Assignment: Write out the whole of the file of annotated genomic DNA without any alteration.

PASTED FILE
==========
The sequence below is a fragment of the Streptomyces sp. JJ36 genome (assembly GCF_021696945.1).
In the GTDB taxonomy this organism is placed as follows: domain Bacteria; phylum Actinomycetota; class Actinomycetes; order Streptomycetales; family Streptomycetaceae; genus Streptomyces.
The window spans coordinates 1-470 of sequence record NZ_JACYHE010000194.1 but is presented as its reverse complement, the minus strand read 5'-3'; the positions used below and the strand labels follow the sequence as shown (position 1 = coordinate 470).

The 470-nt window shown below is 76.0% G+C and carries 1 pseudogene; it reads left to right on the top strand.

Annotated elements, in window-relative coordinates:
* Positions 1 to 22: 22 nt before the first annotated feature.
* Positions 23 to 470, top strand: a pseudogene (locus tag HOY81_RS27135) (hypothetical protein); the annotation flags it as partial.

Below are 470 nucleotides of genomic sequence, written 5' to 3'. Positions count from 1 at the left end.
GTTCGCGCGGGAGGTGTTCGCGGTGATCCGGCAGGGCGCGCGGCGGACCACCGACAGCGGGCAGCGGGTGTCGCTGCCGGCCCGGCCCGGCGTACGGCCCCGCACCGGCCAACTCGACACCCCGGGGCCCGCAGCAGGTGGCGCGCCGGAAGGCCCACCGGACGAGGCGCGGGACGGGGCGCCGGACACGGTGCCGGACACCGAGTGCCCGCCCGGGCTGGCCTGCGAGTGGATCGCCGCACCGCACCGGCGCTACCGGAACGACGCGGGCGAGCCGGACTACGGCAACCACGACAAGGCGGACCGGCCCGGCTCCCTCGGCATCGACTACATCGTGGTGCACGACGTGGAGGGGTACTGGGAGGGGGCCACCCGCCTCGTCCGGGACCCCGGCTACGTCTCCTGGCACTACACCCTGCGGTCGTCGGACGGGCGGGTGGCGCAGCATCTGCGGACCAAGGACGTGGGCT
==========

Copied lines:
The sequence below is a fragment of the Streptomyces sp. JJ36 genome (assembly GCF_021696945.1).
In the GTDB taxonomy this organism is placed as follows: domain Bacteria; phylum Actinomycetota; class Actinomycetes; order Streptomycetales; family Streptomycetaceae; genus Streptomyces.
The window spans coordinates 1-470 of sequence record NZ_JACYHE010000194.1 but is presented as its reverse complement, the minus strand read 5'-3'; the positions used below and the strand labels follow the sequence as shown (position 1 = coordinate 470).

The 470-nt window shown below is 76.0% G+C and carries 1 pseudogene; it reads left to right on the top strand.

Annotated elements, in window-relative coordinates:
* Positions 1 to 22: 22 nt before the first annotated feature.
* Positions 23 to 470, top strand: a pseudogene (locus tag HOY81_RS27135) (hypothetical protein); the annotation flags it as partial.

Below are 470 nucleotides of genomic sequence, written 5' to 3'. Positions count from 1 at the left end.
GTTCGCGCGGGAGGTGTTCGCGGTGATCCGGCAGGGCGCGCGGCGGACCACCGACAGCGGGCAGCGGGTGTCGCTGCCGGCCCGGCCCGGCGTACGGCCCCGCACCGGCCAACTCGACACCCCGGGGCCCGCAGCAGGTGGCGCGCCGGAAGGCCCACCGGACGAGGCGCGGGACGGGGCGCCGGACACGGTGCCGGACACCGAGTGCCCGCCCGGGCTGGCCTGCGAGTGGATCGCCGCACCGCACCGGCGCTACCGGAACGACGCGGGCGAGCCGGACTACGGCAACCACGACAAGGCGGACCGGCCCGGCTCCCTCGGCATCGACTACATCGTGGTGCACGACGTGGAGGGGTACTGGGAGGGGGCCACCCGCCTCGTCCGGGACCCCGGCTACGTCTCCTGGCACTACACCCTGCGGTCGTCGGACGGGCGGGTGGCGCAGCATCTGCGGACCAAGGACGTGGGCT